Retirement income distribution — it’s the talk of the trade. And no one is in a better position to capitalize on the ?ber-dollar opportunity than the insurance industry. But can the staid, risk-averse insurance sector rise to the challenge? Can it give advisors, and their clients, what they want?
As Clifford Jack, executive vice president of Jackson National Life Insurance Co., bluntly puts it: “The industry generally has not had the foresight to anticipate long-term trends or had the willingness to break out of the box that will be required to be successful here. It’s a mature industry that has done things a certain way because that’s the way it’s always been done. This is not the time to guard the status quo. It’s our game to win — if we don’t screw it up.”
The insurance industry finds itself on the leading edge as a result of one unassailable advantage: It’s the only industry currently that can guarantee income you can’t outlive.
But some industry observers are taking a cautionary view.
“They are very well-positioned, yes, but it’s not a sure thing. Companies that view this as an opportunity to push variable annuities, that view this as a PR campaign for variable annuities, will not be successful. That I’m quite sure of,” notes Laura Varas, a research partner with Financial Research Corp. “It’s too narrow of a focus, and too blatantly commercial.”
The winners in the retirement income challenge, according to Varas, will create solutions that address financial planning and investing along with health care and lifestyle concerns. “They won’t succeed if they get trapped in their old habits,” she adds. To ensure true innovation, Varas says insurance companies need to bring in outsiders — academics, critics, institutional asset managers. “Otherwise, they’re not going to come up with anything new.”
Advisors themselves are very clear on what they do not want: products that are same-old same-old and empty sales pitches. What they do want: strategic combinations of products built across platforms that are based on process, not the ka-ching of a sale. They’re also looking for transparency and training.
“There’s a huge void in follow-up training. What typically happens is a packaged solution is announced, a lot of excitement is built up around it and there’s nothing after that to help advisors once they are in front of the client to implement the package,” according to certified financial planner Phil Lubinski, who heads First Financial Strategies in Denver. “Training has been so product-oriented for the last 20 years, and not process-oriented. When you’re talking about a retirement income portfolio, process is critical. Advisors are starving for process training — and it’s just not there yet.”
An Advisor Bias?Some industry insiders suggest that insurance companies, in order to be successful, must confront a dirty little secret: A lot of advisors don’t particularly like doing business with them.
As Jack, who also serves as chairman of the National Association of Variable Annuities, notes: “As an industry, we have to look at the fact that many advisors don’t like insurance companies and don’t like insurance company products. We have the choice of continuing to try to focus on those advisors who have accepted insurance into their practice or take a much more holistic approach and go to where the assets are.”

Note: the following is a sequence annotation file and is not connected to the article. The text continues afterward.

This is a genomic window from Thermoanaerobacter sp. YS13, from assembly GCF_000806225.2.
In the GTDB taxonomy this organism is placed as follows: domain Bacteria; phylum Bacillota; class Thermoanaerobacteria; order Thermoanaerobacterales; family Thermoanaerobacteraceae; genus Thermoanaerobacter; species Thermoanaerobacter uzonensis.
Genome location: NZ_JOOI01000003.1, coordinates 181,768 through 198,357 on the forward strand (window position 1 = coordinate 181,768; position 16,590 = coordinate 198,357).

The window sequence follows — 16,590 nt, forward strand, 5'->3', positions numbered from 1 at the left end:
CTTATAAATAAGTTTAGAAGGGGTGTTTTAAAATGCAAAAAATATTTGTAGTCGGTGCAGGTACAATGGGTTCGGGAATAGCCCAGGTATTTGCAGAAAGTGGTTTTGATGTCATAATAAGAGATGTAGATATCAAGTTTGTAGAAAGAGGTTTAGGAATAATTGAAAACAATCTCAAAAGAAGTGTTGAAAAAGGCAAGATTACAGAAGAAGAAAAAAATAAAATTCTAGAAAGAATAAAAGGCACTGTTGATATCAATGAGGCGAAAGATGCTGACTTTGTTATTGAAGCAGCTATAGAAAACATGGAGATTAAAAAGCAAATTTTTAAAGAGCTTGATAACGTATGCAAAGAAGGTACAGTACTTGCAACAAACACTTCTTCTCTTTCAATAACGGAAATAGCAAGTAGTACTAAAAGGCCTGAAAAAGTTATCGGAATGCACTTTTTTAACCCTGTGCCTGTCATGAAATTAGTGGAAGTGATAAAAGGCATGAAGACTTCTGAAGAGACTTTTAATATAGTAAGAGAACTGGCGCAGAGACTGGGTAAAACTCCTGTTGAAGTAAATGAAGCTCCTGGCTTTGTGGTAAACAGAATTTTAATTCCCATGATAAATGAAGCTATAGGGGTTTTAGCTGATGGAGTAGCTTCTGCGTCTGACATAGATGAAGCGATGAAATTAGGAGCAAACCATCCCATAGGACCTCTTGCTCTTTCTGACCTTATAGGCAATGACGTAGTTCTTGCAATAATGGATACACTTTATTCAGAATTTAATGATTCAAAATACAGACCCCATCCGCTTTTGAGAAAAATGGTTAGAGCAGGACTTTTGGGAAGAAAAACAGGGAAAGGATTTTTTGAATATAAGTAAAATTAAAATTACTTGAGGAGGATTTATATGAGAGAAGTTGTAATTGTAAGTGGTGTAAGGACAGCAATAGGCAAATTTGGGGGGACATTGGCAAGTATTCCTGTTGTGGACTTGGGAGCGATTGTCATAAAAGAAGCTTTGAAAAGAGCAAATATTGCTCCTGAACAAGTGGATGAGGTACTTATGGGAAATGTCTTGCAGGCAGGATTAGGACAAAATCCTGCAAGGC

Those firms that will prevail will successfully identify the reasons insurance companies are not more generally accepted by “the wider population of the advisory world” and “pursue that very significantly,” according to Jack.
One of the chief strategies to achieve wider acceptance: advisor training.
The insurance industry needs to take what amounts to extraordinarily complex products and simplify them through education and training, Jack says.
“The heavy lifting needs to happen through education. It’s easy to walk in the door of someone who’s already selling variable annuities and pitch them on a new living benefit feature,” he adds. “It’s far more difficult to ask someone to make a material change in the way they do business because it takes a lot of meetings and it’s asking them to take on some risk. If it takes seven meetings to fully educate a rep, so be it. That’s the type of work we need to do. We need to plow the field.”
Tod Phillips, an LPL advisor in Southfield, Mich., grew up in the insurance industry, as did his father. He believes the industry is uniquely positioned to develop retirement income distribution products — and he has observed over the last two years a more positive stance on annuities from a once decidedly negative press. [Jack, in fact, says the press has moved from "skeptical" to "intrigued."]
But even Phillips says, “All these contracts have different variations that can make your hair hurt. What the advisor wants is education — and transparency. Is there a value for the cost? The danger the insurance industry has is the advisor not explaining all the costs. They need to provide accurate marketing materials and training.”
Chip Roame, managing principal of Tiburon Strategic Advisors, believes insurance companies will deliver the goods the marketplace is seeking as a result of three forces.
First, he says, true insurance representatives — meaning the 20,000 or so captive agents working for firms like New York Life, Mass Mutual and Northwestern Mutual — have been trained in more holistic planning than have investment advisors.
“The insurance industry is more holistically focused. Granted, it’s money grubbing — to sell more stuff — but they are more likely to help with Medicare, disability policies and long-term care,” says Roame. “These individual agents have a broader skill set, albeit a salesy skill set, than most investment advisors.”